For many South Africans who have been battling to deal with the repercussions of government’s bad decision making in recent years, it should come as no real surprise that support for the governing party has dipped well below 50% recently.
Senior political analyst Louw Nel has detailed how research firm Ipsos recently conducted separate polls which show support for the ruling African National Congress (ANC) remains steadily in decline.
One of the polls place current support for the ANC at a paltry 42% while another puts it at 38%. However, this is not all good news for opposition parties, as another closer study of the polls shows that the ANC’s loss is not necessarily the opposition’s gain.
The poll gauged would-be voters’ preferences, should elections be held now and found that only 42% of respondents picked the ruling party.
But it also seems that support for the main opposition parties were similarly low: the Democratic Alliance (DA) and Economic Freedom Fighters (EFF) were tapped by 11% and 9% of those polled, respectively, with ActionSA at 3% – the most popular of the smaller parties.
A significant 10% of respondents said they would not be voting at all with 7% refusing to answer and another 5% saying they did not know.
Nel said that the Ipsos poll shows that 40% of respondents found that “no political party represents my views” – an indictment of the options on offer and an indication that votes lost by the ANC do not necessarily become votes gained by the opposition. “Indeed, President Cyril Ramaphosa remains the most popular political party leader in the country – at 5.5 out of 10 – with EFF leader Julius Malema at 3.8 and DA leader John Steenhuisen at 3.3. Mr Ramaphosa’s approval rate among ANC supporters (68%) outstrips his approval among all voters (48%), but the gap is much larger for Mr Steenhuisen who gets the nod from the party faithful (67%) but fares badly among all voters (29%),” he said.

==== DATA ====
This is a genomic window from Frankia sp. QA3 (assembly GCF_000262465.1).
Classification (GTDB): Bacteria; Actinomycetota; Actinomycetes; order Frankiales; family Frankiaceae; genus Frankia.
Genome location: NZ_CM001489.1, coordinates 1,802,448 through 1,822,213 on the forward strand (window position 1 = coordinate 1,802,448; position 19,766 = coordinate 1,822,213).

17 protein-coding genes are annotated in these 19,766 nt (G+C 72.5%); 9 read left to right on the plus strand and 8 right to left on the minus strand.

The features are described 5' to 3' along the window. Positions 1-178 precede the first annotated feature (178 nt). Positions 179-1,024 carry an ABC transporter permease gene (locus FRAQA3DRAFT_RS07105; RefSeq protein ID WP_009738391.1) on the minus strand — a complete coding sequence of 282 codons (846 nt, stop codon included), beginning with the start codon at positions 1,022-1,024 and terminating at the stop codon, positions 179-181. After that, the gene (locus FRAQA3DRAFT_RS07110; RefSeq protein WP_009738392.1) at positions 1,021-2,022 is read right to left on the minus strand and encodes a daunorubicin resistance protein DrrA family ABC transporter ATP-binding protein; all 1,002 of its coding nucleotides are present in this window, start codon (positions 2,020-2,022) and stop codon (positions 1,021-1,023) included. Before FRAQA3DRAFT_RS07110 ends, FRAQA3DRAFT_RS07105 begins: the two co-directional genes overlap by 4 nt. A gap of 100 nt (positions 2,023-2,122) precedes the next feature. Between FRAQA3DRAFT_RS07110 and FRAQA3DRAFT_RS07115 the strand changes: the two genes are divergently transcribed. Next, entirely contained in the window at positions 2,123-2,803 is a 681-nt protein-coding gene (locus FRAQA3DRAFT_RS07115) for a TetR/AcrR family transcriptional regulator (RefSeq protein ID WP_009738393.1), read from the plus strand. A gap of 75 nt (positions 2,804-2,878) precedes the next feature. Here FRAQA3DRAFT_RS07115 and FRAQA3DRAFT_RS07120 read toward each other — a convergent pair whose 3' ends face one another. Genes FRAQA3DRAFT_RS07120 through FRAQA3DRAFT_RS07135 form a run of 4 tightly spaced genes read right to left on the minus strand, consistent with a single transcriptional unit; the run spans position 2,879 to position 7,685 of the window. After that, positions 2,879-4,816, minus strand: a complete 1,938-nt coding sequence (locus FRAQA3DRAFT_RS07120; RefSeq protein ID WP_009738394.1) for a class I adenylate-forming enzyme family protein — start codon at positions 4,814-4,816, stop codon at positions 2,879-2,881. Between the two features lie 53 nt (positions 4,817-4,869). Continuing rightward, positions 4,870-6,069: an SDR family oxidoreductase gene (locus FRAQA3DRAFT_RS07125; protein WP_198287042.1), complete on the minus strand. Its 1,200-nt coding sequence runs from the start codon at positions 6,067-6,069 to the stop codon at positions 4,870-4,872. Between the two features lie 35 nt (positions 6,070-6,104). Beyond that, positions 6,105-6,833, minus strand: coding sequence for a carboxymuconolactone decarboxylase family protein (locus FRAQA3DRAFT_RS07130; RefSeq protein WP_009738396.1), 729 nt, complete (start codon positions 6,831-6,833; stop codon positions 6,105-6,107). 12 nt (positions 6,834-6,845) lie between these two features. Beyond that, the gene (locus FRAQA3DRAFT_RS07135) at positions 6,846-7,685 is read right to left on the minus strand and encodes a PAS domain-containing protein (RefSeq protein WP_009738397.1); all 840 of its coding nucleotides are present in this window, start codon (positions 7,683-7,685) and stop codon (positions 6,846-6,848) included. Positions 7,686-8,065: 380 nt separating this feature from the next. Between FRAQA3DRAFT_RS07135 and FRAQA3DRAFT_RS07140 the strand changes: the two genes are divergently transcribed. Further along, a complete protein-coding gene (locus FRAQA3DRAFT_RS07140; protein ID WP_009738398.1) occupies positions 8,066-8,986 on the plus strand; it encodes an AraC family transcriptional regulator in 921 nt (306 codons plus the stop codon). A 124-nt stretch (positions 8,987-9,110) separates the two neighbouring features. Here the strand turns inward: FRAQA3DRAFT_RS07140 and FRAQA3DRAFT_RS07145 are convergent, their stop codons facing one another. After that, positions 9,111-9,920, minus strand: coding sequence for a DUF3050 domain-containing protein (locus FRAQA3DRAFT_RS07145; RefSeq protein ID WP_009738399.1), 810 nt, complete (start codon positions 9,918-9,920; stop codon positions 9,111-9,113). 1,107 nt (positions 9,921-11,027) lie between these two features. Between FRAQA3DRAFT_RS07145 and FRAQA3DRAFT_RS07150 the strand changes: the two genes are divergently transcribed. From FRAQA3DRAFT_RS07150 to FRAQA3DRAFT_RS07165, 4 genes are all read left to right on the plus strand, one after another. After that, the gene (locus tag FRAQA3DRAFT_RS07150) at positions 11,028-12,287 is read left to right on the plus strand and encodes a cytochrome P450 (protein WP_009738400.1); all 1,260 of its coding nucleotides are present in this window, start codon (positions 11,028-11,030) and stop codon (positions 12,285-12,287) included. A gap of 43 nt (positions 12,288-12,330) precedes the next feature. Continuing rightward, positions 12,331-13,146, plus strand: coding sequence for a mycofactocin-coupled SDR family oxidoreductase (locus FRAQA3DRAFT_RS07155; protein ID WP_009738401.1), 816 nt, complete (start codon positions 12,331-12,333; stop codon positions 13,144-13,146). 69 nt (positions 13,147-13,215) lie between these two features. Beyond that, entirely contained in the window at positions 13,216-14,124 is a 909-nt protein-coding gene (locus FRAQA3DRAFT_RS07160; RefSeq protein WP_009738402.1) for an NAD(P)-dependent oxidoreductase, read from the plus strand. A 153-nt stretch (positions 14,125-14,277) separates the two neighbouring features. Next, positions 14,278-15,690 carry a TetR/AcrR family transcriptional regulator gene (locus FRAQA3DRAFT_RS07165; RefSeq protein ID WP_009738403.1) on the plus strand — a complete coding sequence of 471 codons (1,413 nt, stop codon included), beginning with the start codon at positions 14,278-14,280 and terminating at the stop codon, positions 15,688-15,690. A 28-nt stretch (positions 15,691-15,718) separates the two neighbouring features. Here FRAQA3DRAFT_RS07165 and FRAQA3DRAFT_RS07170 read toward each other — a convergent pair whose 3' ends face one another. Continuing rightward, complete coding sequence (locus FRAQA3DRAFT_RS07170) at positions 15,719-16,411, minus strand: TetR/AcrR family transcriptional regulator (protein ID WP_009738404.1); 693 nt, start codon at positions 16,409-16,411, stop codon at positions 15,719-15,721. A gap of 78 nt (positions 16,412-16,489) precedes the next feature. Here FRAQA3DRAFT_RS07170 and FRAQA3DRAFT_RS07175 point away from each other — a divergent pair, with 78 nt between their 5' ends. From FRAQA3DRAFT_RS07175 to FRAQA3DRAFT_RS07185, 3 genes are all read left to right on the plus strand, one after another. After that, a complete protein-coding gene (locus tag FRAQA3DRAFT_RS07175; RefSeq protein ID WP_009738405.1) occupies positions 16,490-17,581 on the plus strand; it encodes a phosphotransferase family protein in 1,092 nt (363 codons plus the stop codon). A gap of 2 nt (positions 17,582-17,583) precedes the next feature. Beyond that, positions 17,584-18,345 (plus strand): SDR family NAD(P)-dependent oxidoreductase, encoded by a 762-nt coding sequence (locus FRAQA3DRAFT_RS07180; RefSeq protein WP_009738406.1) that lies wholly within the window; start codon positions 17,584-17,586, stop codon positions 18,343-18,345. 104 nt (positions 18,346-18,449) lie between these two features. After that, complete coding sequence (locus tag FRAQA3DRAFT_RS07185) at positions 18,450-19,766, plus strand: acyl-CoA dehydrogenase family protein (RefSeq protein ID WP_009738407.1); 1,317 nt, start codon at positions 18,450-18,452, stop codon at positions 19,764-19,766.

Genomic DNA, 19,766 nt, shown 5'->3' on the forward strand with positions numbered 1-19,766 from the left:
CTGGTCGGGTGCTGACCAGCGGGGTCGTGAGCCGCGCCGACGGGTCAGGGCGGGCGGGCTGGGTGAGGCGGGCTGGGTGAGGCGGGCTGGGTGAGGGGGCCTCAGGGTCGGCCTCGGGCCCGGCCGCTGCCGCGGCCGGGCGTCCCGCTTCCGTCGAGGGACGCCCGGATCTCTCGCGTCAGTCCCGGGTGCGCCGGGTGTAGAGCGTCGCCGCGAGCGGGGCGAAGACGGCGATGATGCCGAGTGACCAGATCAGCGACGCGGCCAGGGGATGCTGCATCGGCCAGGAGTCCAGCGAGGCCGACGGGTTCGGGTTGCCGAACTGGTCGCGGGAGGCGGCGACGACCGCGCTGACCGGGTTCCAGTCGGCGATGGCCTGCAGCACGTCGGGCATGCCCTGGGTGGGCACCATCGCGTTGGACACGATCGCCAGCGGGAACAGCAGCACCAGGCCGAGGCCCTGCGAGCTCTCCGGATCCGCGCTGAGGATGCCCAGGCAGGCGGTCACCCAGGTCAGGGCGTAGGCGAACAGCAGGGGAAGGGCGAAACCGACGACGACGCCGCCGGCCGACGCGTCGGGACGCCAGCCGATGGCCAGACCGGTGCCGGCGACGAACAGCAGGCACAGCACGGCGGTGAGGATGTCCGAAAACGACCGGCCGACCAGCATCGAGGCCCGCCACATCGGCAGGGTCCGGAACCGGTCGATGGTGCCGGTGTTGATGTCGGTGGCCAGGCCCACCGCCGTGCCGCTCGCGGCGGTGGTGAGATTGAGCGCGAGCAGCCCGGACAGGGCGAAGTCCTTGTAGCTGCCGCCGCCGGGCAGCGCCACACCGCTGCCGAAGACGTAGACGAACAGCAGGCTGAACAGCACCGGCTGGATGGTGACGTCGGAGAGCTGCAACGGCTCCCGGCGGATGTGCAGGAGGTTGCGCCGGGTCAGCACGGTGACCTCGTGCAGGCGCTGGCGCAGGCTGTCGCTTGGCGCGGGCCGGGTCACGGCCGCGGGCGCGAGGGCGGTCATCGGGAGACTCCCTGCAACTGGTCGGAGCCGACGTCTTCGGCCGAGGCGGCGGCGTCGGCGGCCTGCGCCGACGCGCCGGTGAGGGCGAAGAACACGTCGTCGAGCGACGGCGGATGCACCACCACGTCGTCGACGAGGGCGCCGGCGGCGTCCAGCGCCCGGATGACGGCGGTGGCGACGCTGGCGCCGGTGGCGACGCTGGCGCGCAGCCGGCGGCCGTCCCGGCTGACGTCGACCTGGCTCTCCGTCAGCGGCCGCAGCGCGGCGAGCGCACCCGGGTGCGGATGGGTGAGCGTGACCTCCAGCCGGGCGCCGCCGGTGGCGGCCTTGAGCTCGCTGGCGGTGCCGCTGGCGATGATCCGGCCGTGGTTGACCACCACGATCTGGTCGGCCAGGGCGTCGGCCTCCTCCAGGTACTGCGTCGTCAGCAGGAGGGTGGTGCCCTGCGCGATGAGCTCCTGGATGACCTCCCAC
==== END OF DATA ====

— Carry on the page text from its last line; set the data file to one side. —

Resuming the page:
He added that Ramaphosa’s numbers still represent a marked decline for the president whose approval rating consistently outstrips that of the party he leads.
“Respondents were unkind in their assessment of the ANC, saying they were unsure about the state of the party and/or who was really in charge. Mr Ramaphosa’s leadership style was criticised with many feeling he was not formidable enough,” he said.
Ipsos has a history of overestimating support for the ANC and underestimating support for the DA. This is partially due to the former’s struggles to turn out traditional voters and the latter’s comparative success in getting would-be voters to register and show up on election day.
It should be noted that once undecided voters are added to the mix, both parties are likely to have their projected support boosted by several percentage points. Nonetheless, the ANC’s share of the vote increasingly looks certain to drop below 50% in 2024 – something which has never happened in a national election before (but a threshold which was breached in the 2021 local government elections when the party managed only 45.6% of the total votes).
The ANC has historically done better in general elections compared to local elections but faces the real prospect of losing its majority in 2024.
But what of the alternatives? Polling data suggests that the ANC’s loss is not necessarily the gain of the DA or the EFF, meaning that opposition parties – big and small – will have to band together to remove the ANC from government. This happened in the Gauteng metros in 2021 and – despite the massive ideological differences between parties – coalitions in Ekurhuleni, Johannesburg, and Tshwane are still going strong.
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“Indeed, opposition parties announced in July that the ANC government in Nelson Mandela Bay would soon be voted out, and an ANC-led coalition in eThekwini is looking shaky. Polling data never tells the full story and should be taken with a pinch of salt. By-election results are a better indication of voter behaviour, and recent by-elections produced some encouraging returns for the ANC in traditional strongholds. But there is no denying that ANC support is in decline and sentiment is shifting,” Nel concluded.